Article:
Fear has been ingrained in us ever since we were first able to comprehend it, and it shows no signs of slowing down – every generation passes on fearful experiences to the next.

But while our fears remain largely the same, societies have changed a lot over time.

That has meant that what we fear today is vastly different from what people feared hundreds of years ago – be it witches or nuclear war.

In this book, you’ll take an in-depth look into how fear has changed throughout history.

From the mass panic that affects the design of concert halls to why scaring soldiers can sometimes make them braver; there’s plenty for you to explore and learn about about.

And of course, discover which one fear has stayed constant across history.

The Fear Of Death Intensified In The 19Th Century With The Exploitation Of Paupers And The Grim Realities Of Bodysnatching

Death is our greatest human fear – one that has been around for thousands of years and has only been made worse by poverty.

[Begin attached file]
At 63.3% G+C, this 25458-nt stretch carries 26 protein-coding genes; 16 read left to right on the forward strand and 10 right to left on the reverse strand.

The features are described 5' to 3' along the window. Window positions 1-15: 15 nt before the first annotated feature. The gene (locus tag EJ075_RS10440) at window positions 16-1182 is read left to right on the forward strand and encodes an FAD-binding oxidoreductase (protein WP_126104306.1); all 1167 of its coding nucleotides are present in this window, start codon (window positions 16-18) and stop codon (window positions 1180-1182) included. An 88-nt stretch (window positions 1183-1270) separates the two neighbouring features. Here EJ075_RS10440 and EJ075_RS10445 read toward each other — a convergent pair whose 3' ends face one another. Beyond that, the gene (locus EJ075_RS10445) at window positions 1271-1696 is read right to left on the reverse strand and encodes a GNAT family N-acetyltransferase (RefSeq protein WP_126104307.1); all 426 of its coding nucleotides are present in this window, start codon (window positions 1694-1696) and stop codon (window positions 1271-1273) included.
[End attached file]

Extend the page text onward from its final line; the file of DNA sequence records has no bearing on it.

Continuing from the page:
For the lower classes, who no longer have the comfort of rituals, ceremonies and beliefs to celebrate death, this fear is further compounded by their inability to properly bury their deceased loved ones as well as the threat of bodysnatchers stealing their corpses to sell.

For these people, even hearing about financial aid being cut off can be so frightening that it causes them physical harm.

This was especially true in 19th century Western countries where mass graves were filled with paupers covered in quicklime — their bodies not even afforded a simple tombstone inscription to commemorate the dead.